© HollyGale Millette 2015
What follows considers whether harnessing word (argument) and action (occupation) constitutes a transformative democratic performance. In this, I am not seeking to replace the Aristotelian concept of performance, nor its transformative aspect, but I do ask how appropriate it is to confine mimetic acts of protest to an Aristotelian dialectic. The “efficacy debate” is a central issue for practitioners and scholars of political performance and I shall not question the truth of such claims that to be a performance the event must transform its audience in some way. Rather, I question, as others have, the ability for the performance of protest to effect any kind of political change. My argument is that Occupy’s politics emerge out of its performance of rhetorical devices and strategies that put democracy on display.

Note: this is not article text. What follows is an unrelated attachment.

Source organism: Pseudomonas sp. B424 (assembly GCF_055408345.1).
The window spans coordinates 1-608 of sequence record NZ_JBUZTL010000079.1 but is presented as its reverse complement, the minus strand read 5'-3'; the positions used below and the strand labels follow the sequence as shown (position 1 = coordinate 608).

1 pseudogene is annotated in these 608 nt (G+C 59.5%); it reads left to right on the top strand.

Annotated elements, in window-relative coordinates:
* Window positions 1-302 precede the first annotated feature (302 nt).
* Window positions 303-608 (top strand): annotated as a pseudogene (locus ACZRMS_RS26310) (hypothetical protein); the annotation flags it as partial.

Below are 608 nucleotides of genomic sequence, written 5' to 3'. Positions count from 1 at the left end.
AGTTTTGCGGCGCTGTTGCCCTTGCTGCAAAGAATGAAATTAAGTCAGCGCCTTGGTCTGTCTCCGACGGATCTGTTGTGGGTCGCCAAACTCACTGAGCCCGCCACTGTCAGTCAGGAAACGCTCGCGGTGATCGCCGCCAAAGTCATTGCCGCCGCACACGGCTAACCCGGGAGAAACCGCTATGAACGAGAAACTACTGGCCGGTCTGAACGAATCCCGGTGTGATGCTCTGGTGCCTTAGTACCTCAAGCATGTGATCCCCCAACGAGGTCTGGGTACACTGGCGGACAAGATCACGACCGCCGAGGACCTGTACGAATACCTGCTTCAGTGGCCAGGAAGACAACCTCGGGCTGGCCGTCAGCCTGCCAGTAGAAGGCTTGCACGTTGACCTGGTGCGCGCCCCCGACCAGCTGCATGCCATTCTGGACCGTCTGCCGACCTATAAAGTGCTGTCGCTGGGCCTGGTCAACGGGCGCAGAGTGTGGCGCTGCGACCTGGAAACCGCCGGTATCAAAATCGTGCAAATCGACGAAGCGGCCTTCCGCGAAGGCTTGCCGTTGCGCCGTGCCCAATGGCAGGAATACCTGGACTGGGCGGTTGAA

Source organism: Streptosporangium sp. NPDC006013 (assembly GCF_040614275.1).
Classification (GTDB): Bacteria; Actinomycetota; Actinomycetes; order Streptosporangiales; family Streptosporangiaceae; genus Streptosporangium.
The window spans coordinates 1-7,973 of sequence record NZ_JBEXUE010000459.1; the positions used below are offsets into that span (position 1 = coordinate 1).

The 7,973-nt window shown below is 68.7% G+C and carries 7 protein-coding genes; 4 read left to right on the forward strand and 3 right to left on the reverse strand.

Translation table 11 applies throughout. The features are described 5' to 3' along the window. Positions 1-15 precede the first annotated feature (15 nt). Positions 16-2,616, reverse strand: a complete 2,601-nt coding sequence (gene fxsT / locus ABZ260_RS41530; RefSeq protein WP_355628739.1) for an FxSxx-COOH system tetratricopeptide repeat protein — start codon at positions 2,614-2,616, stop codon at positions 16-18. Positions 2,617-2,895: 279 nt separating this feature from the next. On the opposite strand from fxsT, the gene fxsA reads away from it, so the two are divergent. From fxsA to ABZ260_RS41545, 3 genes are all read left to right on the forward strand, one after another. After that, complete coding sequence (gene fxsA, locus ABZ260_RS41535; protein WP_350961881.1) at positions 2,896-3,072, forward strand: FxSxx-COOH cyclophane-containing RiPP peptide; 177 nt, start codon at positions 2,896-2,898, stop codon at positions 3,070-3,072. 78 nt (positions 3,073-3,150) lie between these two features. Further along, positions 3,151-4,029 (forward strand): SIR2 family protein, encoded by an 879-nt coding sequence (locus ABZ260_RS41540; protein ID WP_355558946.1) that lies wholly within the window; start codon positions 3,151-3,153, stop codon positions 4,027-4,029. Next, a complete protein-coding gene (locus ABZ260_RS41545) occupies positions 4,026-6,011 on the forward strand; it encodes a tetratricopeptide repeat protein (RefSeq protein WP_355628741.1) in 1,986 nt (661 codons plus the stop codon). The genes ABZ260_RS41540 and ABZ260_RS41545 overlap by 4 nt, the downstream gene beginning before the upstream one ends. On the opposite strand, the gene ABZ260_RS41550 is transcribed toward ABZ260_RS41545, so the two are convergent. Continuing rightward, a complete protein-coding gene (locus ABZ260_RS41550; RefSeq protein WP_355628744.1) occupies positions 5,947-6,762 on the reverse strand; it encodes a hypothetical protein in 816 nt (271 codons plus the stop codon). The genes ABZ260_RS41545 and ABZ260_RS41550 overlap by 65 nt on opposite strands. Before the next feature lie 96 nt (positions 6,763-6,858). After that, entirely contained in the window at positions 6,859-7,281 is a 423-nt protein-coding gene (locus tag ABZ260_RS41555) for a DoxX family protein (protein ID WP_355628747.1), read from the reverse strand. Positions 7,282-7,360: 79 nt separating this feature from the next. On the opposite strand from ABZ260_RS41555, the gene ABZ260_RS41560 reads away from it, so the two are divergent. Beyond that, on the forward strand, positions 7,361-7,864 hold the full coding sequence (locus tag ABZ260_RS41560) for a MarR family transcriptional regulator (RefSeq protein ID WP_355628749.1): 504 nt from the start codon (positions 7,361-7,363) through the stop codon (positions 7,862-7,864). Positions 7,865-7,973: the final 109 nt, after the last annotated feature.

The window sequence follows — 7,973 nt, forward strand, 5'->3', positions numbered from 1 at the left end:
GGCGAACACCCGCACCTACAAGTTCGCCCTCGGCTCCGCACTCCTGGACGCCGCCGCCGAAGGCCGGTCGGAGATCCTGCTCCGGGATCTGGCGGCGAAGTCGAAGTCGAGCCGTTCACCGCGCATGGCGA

Millette, HollyGale (2015) "Porous Protest and Rhetorical Performance: Democratic Transformation at Occupy," Essays in Philosophy: Vol. 16: Iss. 1, Article 4. http://dx.doi.org/10.7710/1526-0569.1520